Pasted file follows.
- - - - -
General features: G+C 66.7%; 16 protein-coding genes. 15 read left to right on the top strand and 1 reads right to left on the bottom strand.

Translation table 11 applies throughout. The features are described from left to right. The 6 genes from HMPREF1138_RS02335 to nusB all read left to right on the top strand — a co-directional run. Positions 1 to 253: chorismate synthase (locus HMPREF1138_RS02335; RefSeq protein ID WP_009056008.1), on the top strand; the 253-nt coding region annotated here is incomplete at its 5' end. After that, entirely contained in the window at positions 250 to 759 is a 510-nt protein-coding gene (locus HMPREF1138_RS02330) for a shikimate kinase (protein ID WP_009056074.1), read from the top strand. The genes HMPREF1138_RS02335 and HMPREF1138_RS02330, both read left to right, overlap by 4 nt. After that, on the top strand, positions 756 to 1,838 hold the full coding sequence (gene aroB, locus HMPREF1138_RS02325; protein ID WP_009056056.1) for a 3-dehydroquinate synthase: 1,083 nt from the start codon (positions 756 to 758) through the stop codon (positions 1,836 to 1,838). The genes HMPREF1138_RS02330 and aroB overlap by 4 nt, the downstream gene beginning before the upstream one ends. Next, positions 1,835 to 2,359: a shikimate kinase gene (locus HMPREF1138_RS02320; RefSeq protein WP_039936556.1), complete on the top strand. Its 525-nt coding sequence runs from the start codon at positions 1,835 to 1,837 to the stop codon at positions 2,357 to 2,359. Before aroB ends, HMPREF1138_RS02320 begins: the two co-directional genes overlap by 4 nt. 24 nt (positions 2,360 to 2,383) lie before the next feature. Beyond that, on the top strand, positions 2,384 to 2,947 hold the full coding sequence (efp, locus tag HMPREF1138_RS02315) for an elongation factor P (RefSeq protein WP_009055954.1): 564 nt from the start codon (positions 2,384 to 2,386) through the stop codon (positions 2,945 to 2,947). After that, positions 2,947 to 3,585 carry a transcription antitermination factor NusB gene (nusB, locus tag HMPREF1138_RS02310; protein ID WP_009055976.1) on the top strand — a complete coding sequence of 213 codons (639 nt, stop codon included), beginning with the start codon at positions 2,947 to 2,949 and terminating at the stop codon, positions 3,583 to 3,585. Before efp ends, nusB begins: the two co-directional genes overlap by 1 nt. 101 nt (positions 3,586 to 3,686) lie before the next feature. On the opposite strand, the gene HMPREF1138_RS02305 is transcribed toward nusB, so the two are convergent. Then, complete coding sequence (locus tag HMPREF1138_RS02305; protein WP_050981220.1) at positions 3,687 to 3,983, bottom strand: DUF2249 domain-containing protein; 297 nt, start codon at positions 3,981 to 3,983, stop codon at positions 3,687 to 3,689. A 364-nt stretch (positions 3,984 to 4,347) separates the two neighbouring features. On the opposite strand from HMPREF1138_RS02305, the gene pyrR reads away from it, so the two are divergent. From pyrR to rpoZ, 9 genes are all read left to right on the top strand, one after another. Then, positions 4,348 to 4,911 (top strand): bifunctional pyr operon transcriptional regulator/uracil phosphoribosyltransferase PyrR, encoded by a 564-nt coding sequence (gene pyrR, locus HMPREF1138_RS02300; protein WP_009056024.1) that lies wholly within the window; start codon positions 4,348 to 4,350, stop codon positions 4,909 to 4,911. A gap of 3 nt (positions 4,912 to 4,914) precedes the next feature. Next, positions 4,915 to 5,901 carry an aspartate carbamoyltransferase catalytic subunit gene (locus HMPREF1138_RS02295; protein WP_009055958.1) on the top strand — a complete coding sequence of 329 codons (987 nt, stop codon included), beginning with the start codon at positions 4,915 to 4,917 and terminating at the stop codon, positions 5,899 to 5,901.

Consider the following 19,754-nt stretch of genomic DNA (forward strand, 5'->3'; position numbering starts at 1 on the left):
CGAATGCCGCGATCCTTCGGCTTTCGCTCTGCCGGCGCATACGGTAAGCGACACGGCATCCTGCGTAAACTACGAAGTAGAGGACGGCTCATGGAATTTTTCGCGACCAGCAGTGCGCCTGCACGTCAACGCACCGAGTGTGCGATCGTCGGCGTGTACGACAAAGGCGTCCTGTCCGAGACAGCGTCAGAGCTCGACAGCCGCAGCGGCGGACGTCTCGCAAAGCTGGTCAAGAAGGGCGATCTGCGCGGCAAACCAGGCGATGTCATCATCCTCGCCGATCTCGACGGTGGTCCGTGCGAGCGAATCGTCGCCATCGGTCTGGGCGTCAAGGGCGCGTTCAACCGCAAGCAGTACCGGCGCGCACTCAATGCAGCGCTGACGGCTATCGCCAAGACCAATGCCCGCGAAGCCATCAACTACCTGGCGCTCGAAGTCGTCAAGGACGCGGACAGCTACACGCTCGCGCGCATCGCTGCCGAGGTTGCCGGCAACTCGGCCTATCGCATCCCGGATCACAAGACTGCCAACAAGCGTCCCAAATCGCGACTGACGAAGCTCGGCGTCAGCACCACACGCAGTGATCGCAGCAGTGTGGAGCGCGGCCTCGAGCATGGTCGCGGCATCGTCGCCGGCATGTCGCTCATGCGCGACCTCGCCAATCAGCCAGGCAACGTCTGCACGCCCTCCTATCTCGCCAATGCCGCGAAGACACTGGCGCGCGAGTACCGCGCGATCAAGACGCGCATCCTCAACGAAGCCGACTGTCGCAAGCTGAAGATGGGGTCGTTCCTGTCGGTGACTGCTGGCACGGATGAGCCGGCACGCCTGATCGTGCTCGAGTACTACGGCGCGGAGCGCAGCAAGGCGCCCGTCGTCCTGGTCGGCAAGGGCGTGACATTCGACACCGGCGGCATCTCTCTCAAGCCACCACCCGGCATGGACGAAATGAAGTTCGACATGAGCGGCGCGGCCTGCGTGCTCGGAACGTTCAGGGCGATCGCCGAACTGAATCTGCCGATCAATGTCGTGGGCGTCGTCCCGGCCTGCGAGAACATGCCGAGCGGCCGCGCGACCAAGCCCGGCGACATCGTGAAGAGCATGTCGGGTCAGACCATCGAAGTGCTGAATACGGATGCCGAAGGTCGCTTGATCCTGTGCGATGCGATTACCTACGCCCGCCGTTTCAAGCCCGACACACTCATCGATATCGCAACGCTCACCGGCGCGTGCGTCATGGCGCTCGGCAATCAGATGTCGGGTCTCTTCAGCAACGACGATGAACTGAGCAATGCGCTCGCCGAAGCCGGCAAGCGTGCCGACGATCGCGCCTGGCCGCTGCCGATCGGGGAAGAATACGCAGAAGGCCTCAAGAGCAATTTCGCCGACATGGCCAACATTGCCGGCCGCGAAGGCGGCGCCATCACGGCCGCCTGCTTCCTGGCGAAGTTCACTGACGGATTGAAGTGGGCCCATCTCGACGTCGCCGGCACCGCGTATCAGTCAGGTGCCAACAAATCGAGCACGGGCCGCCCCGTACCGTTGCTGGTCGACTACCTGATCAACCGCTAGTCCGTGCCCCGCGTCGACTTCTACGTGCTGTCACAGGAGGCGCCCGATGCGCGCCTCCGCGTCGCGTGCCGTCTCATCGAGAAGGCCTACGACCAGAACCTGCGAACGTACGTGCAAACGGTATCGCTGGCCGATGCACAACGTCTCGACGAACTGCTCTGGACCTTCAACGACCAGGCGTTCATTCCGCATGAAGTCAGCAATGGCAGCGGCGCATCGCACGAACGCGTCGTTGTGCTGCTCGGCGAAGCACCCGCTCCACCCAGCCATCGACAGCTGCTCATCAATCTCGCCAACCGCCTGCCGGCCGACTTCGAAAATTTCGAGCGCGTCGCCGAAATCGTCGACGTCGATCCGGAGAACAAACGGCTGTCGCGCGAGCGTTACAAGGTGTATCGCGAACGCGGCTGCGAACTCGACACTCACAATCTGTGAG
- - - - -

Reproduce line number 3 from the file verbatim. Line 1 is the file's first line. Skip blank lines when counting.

Consider the following 19,754-nt stretch of genomic DNA (forward strand, 5'->3'; position numbering starts at 1 on the left):